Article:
Paper No. 12
Presentation Time: 10:45 AM


MILLER III, William, Geology, Humboldt State University, Arcata, CA 95521,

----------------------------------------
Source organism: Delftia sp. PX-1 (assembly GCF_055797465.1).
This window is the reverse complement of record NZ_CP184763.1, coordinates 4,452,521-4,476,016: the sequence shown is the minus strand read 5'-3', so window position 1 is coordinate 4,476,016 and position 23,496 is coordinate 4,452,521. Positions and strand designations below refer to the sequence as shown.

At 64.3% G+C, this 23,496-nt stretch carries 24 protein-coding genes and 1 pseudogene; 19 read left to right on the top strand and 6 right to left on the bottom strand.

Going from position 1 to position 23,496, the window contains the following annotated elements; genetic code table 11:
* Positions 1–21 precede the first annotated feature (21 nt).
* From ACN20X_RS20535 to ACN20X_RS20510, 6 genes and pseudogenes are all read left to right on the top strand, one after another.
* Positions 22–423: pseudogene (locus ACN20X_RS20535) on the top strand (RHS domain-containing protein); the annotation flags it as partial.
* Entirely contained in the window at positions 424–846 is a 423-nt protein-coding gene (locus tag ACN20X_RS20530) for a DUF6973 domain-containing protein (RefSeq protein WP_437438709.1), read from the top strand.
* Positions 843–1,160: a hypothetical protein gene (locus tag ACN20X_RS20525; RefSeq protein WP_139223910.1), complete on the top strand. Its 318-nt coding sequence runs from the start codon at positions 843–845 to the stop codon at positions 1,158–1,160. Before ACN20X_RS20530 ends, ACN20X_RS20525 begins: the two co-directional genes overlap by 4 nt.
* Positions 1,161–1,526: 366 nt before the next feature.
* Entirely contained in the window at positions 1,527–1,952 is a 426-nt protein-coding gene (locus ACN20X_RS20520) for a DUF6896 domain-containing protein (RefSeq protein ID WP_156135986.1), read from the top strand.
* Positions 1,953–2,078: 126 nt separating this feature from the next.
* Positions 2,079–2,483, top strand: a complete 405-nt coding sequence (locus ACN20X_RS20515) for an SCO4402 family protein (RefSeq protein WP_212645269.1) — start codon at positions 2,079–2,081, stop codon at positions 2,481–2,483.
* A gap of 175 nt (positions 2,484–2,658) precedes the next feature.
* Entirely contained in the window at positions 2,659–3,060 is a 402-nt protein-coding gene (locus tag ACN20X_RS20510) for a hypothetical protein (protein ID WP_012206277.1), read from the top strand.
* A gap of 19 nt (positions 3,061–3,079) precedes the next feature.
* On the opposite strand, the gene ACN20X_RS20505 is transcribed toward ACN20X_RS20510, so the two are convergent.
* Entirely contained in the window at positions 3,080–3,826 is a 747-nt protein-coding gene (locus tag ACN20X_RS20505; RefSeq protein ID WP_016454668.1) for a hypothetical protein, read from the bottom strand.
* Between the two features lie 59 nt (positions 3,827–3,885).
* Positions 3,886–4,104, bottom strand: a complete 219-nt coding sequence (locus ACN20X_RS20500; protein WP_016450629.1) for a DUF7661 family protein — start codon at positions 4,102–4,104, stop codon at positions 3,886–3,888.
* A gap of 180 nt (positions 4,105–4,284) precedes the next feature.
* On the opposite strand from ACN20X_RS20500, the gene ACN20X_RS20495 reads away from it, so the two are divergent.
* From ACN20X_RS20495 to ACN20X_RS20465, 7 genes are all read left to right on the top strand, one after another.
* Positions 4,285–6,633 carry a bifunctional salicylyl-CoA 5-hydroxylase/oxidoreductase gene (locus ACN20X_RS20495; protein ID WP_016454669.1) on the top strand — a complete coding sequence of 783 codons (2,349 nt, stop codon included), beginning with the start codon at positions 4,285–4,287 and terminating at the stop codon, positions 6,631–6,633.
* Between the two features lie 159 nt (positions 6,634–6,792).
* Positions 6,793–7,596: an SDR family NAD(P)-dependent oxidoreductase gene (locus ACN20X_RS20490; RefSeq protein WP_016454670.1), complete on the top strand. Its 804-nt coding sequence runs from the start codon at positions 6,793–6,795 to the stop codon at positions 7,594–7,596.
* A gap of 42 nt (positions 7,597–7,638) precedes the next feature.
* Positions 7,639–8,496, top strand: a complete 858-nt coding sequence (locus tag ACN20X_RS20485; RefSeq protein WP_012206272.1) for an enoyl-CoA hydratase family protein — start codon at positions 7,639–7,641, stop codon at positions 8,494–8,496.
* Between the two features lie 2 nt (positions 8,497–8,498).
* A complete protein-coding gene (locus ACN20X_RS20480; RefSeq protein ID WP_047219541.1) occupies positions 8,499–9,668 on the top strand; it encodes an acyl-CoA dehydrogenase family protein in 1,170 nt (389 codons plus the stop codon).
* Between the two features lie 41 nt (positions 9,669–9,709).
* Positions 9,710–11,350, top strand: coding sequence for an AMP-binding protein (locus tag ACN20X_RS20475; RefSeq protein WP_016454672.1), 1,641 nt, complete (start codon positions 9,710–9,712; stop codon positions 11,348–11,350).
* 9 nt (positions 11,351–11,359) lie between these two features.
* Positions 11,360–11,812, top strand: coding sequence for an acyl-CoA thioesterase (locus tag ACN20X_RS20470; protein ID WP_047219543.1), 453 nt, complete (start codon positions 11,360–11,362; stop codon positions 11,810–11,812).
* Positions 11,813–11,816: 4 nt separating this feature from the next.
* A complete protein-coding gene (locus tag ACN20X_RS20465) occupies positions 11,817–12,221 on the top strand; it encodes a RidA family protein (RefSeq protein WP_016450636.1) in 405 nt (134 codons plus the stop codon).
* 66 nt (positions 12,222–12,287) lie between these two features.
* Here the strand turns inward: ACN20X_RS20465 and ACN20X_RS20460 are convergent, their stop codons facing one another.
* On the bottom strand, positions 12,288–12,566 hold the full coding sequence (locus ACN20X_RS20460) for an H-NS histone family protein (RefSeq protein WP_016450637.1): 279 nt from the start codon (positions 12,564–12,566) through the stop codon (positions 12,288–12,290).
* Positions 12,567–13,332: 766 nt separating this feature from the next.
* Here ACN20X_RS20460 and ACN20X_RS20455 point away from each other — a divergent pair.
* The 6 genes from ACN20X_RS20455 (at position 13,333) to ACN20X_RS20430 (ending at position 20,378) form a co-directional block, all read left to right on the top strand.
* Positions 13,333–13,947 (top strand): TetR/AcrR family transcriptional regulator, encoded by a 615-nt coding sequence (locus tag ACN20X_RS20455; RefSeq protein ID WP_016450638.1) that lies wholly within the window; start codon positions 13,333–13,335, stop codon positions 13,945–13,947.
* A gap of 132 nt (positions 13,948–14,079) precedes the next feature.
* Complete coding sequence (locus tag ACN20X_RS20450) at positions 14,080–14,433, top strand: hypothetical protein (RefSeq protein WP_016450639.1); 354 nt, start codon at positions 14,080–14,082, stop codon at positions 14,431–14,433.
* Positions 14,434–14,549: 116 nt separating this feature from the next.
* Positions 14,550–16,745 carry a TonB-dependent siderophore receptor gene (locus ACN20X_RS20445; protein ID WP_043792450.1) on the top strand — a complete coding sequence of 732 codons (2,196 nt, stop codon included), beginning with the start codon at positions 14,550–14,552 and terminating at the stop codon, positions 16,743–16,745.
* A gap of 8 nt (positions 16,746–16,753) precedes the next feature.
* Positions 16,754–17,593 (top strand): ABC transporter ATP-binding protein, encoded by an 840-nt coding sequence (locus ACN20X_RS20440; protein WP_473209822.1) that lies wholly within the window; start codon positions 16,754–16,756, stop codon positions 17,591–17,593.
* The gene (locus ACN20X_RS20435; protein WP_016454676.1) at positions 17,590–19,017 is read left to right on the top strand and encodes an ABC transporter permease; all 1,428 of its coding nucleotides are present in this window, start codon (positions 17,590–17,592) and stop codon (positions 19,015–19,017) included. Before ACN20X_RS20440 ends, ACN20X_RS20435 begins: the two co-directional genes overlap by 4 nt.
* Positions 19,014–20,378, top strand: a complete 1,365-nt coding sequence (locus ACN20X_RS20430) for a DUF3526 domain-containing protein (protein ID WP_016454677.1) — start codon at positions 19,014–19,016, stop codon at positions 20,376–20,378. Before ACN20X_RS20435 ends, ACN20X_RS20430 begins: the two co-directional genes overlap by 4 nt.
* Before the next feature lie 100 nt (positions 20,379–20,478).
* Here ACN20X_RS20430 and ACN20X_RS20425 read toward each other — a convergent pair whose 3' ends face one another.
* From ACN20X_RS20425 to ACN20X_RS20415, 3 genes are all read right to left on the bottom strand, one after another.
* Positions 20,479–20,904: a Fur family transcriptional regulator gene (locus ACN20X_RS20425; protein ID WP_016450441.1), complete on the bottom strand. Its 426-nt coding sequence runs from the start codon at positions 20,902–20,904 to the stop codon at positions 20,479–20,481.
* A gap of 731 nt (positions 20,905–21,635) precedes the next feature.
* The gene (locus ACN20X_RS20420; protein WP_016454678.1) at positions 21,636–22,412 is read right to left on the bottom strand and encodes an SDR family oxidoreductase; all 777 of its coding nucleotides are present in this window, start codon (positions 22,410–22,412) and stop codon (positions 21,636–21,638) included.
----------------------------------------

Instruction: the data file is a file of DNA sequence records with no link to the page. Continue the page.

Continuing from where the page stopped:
A good deal of what we know about evolutionary history and ecology of deep-marine endobenthic animals comes from trace fossils preserved in turbidites and pelagic limestones exposed on land. The patterns are different from the records of shallow-marine and continental trace producers. Although diversity and distribution are controlled by many of the same general kinds of factors as in other environments, the deep-ocean record is truly unique in several ways. (1) The fossil record of deep-sea metazoans consists almost entirely of burrows made by detritus-/deposit-feeders and possible microbe-farmers (because of preservation processes and also because trophic resources are mostly imported from the upper water column or adjacent continents/islands). (2) The associated epibenthic and pelagic organisms typically are not preserved in deep-ocean sedimentary rocks (with some notable exceptions). (3) Evidence of alternation of pre- and post-disturbance ecologic regimes is an obvious feature of many ichnoassemblages (reflecting depositional processes and environmental factors controlling both composition and development of ecosystems and preservation potential of endobenthic structures). (4) And the most familiar components of ichnofaunas—complex meanders, spirals and network burrow systems known as graphoglyptids—are widespread and under certain conditions diverse, and have been collected in modern deep-ocean samples, but we still do not know identity of the producers and their roles in deep-marine ecosystems. Together with certain physical and chemical properties, geologists use trace fossils to interpret deep-marine facies, yet many of the ichnogenera have unknown biologic properties because modern producers have never been observed and bodies are not preserved with structures.